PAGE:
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Senators dream of private nuclear power plants

Publish date: October 23, 2001

Written by: Rashid Alimov

The Federation faction of Russian senators supports granting private companies the right to own nuclear power units.

According to NTV and RIA “News”, the idea was voiced at the round-table discussion on Monday, and labelled as main news of the day at the Federation faction’s Internet site.


The Federation faction comprises a great majority of the senators. The head of the group is Valery Goreglyad, Sakhalin county representative, who is said to be the most likely candidate to succeed the speaker’s office in the Federation Council, the upper chamber of the Russian parliament.


Goreglyad claims that granting private companies the right to own nuclear power units will facilitate investments into the building of NPPs, especially the low-powered ones.


In Goreglyad’s view, nuclear materials as a subject of exchange relations, would raise investment opportunities for the nuclear energy industry. If nuclear materials were a property of Russian private companies, beneficial conditions for the leasing, contrary to selling, of fuel elements would be generated. Russian plants would be able to export nuclear fuel without transferring the ownership of the property to a foreigner. “As a result spent nuclear fuel, which is a very valuable product for countries who are able to reprocess it, and a great problem for those, who aren’t, would remain as Russian property,” said Goreglyad.


Anyway, according to the legislation in force, Russia is currently bound to accept that nuclear fuel of Russian origin is spent at foreign NPPs.


Spent fuel contains uranium-238 and thorium, which are used in free nuclear reactors, which in turn is the basis of the new generation of NPPs, Goreglayd says.


Earlier however, during the readings of the amendments favouring spent fuel imports to Russia, Goreglyad estimated the current situation in the nuclear industry as follows: “The current situation in Russia is very difficult, and obviously we don’t have enough internal resources for reprocessing the nuclear waste already at hand… We may end up drowning in our own waste. This problem needs to be closely monitored.” These words, however, did not hamper the Federation faction headed by Goreglyad, in refraining from discussing the amendments, which in fact indicates their approval. Without being discussed in the Federation Council, the amendments were handed over to the President’s desk and signed.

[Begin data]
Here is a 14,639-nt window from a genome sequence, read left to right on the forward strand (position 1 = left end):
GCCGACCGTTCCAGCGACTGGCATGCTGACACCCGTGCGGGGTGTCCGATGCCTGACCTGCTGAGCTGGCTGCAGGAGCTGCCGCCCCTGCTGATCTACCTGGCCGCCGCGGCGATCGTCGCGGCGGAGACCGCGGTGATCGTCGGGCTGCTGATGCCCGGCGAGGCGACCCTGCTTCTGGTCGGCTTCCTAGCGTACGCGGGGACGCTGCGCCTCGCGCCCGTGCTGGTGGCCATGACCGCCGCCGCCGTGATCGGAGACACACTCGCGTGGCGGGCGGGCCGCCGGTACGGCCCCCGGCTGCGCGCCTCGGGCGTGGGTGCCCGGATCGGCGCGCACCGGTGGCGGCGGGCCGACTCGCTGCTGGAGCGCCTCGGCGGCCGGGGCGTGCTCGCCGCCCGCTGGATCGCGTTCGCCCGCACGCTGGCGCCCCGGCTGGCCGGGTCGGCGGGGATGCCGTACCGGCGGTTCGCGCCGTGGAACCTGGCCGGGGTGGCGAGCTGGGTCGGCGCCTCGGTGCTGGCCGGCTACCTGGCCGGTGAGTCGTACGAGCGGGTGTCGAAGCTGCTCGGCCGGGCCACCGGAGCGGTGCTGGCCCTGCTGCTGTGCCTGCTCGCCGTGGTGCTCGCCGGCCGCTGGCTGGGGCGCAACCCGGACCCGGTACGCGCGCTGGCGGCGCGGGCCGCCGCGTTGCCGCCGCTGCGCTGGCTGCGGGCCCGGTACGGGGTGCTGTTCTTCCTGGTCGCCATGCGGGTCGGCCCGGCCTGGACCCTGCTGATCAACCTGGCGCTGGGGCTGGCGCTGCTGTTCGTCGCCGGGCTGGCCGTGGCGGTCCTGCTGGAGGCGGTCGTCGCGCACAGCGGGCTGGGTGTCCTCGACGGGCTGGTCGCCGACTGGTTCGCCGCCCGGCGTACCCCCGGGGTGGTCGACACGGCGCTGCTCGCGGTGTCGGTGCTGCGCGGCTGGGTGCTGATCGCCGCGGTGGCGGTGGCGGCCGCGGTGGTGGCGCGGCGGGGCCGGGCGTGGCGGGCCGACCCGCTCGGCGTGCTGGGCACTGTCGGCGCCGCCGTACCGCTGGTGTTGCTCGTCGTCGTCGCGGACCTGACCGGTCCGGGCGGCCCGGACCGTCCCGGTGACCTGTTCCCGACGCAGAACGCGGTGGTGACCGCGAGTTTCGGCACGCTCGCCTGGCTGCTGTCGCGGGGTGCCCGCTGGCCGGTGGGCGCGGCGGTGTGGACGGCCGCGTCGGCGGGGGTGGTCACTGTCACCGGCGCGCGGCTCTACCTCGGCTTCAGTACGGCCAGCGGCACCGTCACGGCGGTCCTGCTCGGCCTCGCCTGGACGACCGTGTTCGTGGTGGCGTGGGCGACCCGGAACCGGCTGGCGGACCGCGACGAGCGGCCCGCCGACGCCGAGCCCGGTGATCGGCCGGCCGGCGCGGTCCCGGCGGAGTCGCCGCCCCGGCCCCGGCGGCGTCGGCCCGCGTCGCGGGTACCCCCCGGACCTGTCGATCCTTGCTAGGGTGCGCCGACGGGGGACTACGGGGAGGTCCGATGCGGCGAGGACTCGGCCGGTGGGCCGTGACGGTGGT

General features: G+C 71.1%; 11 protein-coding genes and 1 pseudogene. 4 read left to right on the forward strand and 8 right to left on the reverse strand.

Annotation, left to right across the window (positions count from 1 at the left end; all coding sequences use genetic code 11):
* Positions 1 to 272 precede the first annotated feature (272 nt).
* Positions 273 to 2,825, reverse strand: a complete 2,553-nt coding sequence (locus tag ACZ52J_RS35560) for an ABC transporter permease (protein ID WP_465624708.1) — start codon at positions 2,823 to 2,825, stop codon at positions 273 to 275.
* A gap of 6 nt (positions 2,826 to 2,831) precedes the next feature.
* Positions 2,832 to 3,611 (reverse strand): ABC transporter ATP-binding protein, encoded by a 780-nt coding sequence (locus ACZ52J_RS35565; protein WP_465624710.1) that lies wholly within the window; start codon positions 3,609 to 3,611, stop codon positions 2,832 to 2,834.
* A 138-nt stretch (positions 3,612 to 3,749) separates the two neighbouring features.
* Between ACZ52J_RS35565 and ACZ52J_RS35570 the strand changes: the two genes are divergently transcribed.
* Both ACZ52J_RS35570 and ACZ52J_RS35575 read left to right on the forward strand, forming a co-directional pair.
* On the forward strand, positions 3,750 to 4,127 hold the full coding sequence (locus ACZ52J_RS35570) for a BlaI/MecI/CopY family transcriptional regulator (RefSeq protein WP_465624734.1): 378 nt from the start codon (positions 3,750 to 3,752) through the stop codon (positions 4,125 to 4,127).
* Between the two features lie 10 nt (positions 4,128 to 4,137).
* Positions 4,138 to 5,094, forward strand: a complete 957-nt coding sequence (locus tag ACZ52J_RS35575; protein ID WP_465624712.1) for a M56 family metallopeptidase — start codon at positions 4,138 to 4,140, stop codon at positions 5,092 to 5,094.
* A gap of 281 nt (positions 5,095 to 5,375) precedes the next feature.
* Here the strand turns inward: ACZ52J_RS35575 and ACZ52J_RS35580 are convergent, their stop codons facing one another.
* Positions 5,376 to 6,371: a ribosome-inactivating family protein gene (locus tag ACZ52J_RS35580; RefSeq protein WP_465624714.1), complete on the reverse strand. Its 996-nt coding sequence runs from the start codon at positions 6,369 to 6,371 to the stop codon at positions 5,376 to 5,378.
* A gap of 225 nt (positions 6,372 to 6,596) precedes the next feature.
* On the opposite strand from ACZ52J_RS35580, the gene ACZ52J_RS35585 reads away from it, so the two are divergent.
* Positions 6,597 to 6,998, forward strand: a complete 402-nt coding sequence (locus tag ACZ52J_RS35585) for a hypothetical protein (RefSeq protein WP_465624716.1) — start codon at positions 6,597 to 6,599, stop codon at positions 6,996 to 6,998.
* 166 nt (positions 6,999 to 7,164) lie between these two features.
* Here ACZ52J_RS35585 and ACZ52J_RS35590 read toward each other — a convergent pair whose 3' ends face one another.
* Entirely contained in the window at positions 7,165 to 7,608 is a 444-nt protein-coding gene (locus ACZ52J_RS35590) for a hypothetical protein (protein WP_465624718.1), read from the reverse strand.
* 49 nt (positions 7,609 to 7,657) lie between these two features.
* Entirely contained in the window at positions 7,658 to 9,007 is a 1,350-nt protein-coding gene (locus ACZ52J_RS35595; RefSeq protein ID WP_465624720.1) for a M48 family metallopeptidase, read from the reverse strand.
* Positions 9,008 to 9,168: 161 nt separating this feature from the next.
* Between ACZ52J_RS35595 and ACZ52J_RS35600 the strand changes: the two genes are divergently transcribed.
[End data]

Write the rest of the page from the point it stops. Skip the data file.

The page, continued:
Goreglyad claims that the liberalisation of the property rights for owning nuclear materials and plants should cause a dramatic reinforcement of the state authorities control, rather than a weakening. One may assume however that the control reinforcement spoken of will be similar to the “personal control” on spent fuel imports promised by President Putin. Whereupon last week, such imports from Bulgaria were announced to be carried out in the nearest future, without Minatom having co-ordinated this with anybody.


In the end of September, the question of a possible change of property status of NPPs was already touched upon. A plan actively supported by the Leningrad county governor stipulates that an underground NPP will be built in the county, based on joint stock financing. The Central Krylov Research Institute designed the plan. “According to the Russian legislation, a NPP may be built based on joint stock financials, but only the state can own a nuclear power plant,” deputy minister for Nuclear Energy, Valery Lebedev, said at the time. But Alexander Agapov, the head of the safety department of Minatom, did not agree with the deputy minister, and said that the idea of a joint stock nuclear plant leaves the nuclear power plant operation to the will of any private person.

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